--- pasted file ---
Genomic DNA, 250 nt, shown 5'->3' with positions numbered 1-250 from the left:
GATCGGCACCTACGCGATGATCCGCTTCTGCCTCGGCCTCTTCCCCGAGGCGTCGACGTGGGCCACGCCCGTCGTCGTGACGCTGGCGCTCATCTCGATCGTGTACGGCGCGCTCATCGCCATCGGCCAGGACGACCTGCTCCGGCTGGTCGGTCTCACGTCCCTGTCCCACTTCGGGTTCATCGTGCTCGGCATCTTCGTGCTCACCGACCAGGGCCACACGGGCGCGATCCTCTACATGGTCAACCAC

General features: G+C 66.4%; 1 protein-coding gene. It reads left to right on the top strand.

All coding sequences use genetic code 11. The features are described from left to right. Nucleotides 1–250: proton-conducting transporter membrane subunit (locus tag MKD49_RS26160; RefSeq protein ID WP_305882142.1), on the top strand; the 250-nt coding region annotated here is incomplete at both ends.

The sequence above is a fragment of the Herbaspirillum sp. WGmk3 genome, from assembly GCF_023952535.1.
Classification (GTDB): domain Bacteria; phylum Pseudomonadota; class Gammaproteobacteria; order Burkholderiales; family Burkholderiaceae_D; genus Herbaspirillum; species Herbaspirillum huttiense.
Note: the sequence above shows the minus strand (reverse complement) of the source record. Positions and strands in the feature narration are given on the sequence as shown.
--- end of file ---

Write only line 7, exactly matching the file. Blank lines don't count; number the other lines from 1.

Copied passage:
Note: the sequence above shows the minus strand (reverse complement) of the source record. Positions and strands in the feature narration are given on the sequence as shown.